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J Neurosci. 2003 Nov 26;23(34):10832-40.

CaV1.3 channels are essential for development and presynaptic activity of cochlear inner hair cells.

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Department of Otolaryngology, Goettingen University Medical School, 37075 Goettingen, Germany.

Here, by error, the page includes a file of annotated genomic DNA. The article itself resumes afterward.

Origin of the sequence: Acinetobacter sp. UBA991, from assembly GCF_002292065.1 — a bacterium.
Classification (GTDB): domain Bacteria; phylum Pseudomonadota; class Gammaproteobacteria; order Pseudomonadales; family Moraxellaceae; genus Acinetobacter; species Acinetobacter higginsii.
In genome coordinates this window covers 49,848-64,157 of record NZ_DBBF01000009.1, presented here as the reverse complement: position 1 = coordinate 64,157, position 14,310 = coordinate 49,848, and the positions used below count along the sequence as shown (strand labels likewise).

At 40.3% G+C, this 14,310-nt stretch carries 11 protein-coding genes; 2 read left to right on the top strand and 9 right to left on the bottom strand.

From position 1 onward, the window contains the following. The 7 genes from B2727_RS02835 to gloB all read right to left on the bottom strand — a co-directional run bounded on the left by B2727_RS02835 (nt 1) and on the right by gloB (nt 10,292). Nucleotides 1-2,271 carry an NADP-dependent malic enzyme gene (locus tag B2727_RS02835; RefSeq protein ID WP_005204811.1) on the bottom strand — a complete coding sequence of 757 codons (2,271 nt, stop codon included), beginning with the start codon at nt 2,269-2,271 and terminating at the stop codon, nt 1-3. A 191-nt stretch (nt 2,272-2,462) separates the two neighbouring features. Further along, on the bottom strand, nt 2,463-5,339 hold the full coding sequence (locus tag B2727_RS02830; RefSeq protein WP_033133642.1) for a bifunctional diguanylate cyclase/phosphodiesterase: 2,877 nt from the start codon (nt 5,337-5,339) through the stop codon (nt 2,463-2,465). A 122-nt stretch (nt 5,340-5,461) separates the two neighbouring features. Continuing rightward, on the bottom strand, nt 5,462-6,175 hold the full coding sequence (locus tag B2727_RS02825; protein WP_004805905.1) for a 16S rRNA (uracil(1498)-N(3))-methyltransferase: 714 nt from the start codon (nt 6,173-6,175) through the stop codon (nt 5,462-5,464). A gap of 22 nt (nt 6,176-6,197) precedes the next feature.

Cochlear inner hair cells (IHCs) release neurotransmitter onto afferent auditory nerve fibers in response to sound stimulation. During early development, afferent synaptic transmission is triggered by spontaneous Ca2+ spikes of IHCs, which are under efferent cholinergic control. Around the onset of hearing, large-conductance Ca2+-activated K+ channels are acquired, and Ca2+ spikes as well as the cholinergic innervation are lost. Here, we performed patch-clamp measurements in IHCs of mice lacking the CaV1.3 channel (CaV1.3-/-) to investigate the role of this prevailing voltage-gated Ca2+ channel in IHC development and synaptic function. The small Ca2+ current remaining in IHCs from 3-week-old CaV1.3-/- mice was mainly mediated by L-type Ca2+ channels, because it was sensitive to dihydropyridines but resistant to inhibitors of non-L-type Ca2+ channels such as omega-conotoxins GVIA and MVIIC and SNX-482. Depolarization induced only marginal exocytosis in CaV1.3-/- IHC, which was solely mediated by L-type Ca2+ channels, whereas robust exocytic responses were elicited by photolysis of caged Ca2+. Secretion triggered by short depolarizations was reduced proportionally to the Ca2+ current, suggesting that the coupling of the remaining channels to exocytosis was unchanged. CaV1.3-/- IHCs lacked the Ca2+ action potentials and displayed a complex developmental failure. Most strikingly, we observed a continued presence of efferent cholinergic synaptic transmission and a lack of functional large-conductance Ca2+-activated K+ channels up to 4 weeks after birth. We conclude that CaV1.3 channels are essential for normal hair cell development and synaptic transmission.

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